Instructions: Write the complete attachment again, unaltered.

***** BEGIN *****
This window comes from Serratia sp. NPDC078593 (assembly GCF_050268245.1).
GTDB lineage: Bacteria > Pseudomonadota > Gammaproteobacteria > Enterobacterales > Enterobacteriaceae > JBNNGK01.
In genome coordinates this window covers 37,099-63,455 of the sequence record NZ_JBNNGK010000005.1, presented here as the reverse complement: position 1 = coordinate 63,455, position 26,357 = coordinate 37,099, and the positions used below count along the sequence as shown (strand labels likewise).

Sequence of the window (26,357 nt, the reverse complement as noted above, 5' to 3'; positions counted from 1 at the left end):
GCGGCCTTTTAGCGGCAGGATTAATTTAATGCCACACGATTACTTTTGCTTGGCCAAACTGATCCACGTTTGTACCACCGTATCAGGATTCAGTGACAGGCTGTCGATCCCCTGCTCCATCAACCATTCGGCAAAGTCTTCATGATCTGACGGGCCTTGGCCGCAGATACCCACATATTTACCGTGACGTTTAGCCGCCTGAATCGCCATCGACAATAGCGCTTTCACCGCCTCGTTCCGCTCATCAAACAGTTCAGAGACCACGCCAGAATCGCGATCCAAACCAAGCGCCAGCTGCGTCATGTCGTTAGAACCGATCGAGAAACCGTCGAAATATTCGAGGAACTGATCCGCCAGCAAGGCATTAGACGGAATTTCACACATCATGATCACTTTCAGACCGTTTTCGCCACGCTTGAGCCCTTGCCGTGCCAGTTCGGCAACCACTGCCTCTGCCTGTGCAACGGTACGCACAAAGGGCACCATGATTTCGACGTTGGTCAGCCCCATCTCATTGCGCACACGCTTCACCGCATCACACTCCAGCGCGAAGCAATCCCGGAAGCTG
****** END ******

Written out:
This window comes from Serratia sp. NPDC078593 (assembly GCF_050268245.1).
GTDB lineage: Bacteria > Pseudomonadota > Gammaproteobacteria > Enterobacterales > Enterobacteriaceae > JBNNGK01.
In genome coordinates this window covers 37,099-63,455 of the sequence record NZ_JBNNGK010000005.1, presented here as the reverse complement: position 1 = coordinate 63,455, position 26,357 = coordinate 37,099, and the positions used below count along the sequence as shown (strand labels likewise).

Sequence of the window (26,357 nt, the reverse complement as noted above, 5' to 3'; positions counted from 1 at the left end):
GCGGCCTTTTAGCGGCAGGATTAATTTAATGCCACACGATTACTTTTGCTTGGCCAAACTGATCCACGTTTGTACCACCGTATCAGGATTCAGTGACAGGCTGTCGATCCCCTGCTCCATCAACCATTCGGCAAAGTCTTCATGATCTGACGGGCCTTGGCCGCAGATACCCACATATTTACCGTGACGTTTAGCCGCCTGAATCGCCATCGACAATAGCGCTTTCACCGCCTCGTTCCGCTCATCAAACAGTTCAGAGACCACGCCAGAATCGCGATCCAAACCAAGCGCCAGCTGCGTCATGTCGTTAGAACCGATCGAGAAACCGTCGAAATATTCGAGGAACTGATCCGCCAGCAAGGCATTAGACGGAATTTCACACATCATGATCACTTTCAGACCGTTTTCGCCACGCTTGAGCCCTTGCCGTGCCAGTTCGGCAACCACTGCCTCTGCCTGTGCAACGGTACGCACAAAGGGCACCATGATTTCGACGTTGGTCAGCCCCATCTCATTGCGCACACGCTTCACCGCATCACACTCCAGCGCGAAGCAATCCCGGAAGCTG